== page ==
2. Take out time for local charities

Strengthen your brand loyalty by joining charities. This will help build trust and establish the reliability of your optometry business.

When patients will notice your efforts to give back to the community, they will have a higher opinion of your business. Your passion to help others is likely to make your customers keep coming back to you.

3. Broadcast or outdoor ads

An eye-catching advertisement or an infectious jingle will not fail to get noticed. Radio is an effective and reasonable medium to tap the local market.

A well-designed billboard ad is also likely to be retained by people. Whenever they will feel the need to consult an optometrist, they may recall your advertisement.

Online Marketing

In this day and age, the scope of digital marketing is growing tremendously. Having a noticeable online presence allows you to attract a large customer base and is easy on the pocket.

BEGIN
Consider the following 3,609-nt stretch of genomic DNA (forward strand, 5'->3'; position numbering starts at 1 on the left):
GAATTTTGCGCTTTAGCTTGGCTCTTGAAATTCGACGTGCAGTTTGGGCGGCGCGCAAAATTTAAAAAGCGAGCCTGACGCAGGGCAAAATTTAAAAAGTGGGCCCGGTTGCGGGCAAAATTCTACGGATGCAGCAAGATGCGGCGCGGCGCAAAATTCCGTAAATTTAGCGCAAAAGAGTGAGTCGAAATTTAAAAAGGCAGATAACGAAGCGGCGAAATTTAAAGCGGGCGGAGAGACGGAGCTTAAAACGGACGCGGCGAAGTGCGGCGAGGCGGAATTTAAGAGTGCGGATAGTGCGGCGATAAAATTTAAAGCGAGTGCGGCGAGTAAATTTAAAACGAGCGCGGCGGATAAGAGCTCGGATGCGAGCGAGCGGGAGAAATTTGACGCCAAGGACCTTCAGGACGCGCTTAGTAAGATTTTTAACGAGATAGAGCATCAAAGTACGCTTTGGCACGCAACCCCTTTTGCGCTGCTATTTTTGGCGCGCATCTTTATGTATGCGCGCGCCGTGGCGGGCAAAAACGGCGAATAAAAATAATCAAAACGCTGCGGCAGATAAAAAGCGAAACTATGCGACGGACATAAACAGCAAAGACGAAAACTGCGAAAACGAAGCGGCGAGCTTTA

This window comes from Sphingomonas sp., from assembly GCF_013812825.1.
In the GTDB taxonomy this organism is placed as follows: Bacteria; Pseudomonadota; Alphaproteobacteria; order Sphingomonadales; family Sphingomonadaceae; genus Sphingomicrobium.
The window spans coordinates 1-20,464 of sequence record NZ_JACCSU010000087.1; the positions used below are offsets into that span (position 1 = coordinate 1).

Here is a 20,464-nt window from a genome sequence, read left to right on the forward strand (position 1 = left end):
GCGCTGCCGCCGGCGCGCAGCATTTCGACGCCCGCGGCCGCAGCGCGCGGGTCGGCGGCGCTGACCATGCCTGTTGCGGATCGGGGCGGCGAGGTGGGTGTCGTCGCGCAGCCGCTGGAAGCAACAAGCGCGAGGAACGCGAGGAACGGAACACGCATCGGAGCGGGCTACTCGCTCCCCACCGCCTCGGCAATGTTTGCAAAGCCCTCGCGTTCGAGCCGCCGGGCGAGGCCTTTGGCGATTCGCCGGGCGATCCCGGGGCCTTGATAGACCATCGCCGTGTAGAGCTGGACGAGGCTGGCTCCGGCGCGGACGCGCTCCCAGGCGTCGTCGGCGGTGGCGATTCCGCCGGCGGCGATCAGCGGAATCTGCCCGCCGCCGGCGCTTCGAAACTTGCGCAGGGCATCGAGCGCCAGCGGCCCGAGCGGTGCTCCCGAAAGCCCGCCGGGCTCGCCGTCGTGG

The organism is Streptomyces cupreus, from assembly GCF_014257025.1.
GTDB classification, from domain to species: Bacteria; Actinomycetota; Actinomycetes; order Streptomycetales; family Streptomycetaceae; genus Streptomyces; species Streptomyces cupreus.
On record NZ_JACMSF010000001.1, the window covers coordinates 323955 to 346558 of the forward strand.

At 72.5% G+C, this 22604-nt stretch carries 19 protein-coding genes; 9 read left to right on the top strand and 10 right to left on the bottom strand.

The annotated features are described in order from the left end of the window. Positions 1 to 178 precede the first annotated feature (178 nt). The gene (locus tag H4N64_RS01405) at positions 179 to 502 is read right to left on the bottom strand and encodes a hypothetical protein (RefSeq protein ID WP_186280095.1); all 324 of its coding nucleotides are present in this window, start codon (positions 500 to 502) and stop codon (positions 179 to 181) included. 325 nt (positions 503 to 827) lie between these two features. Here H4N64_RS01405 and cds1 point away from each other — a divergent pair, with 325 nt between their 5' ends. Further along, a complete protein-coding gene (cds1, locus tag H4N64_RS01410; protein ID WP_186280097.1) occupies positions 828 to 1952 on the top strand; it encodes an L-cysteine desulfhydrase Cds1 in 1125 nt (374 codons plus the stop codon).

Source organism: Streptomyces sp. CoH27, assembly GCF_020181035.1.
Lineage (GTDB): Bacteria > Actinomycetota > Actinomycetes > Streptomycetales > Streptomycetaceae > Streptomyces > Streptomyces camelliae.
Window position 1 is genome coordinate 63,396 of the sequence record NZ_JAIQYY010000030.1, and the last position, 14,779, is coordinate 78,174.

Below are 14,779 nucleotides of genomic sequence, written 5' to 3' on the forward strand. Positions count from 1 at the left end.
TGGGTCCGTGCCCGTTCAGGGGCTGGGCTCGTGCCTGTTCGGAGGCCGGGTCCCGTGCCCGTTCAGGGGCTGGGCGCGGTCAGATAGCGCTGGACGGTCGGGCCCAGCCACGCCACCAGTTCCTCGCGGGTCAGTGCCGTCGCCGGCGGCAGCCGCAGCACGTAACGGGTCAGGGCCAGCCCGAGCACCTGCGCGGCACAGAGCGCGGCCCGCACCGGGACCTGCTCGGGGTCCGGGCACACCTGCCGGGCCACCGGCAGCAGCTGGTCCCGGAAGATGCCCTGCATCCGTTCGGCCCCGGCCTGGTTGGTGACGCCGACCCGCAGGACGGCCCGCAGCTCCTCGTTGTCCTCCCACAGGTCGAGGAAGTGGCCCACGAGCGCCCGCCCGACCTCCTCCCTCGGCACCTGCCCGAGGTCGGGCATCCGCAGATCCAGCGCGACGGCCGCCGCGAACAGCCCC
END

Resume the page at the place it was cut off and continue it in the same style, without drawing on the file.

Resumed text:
1. Email Marketing

Keep sending emails to your clients from time to time to reinforce their preference for your products and services. Ask people for their email addresses when they register with your services.

You can email people about new offers, newsletters, and reminders for yearly check-ups. Moreover, you can also market in subtle ways by sending out informative emails regarding eye health.

1. Website

Focus on developing a website that is designed well and provides people with valuable information about your products and services. When people search for an optometrist’s services, they are bound to use a search engine rather than a traditional phonebook, which is why it is important to have a powerful online presence.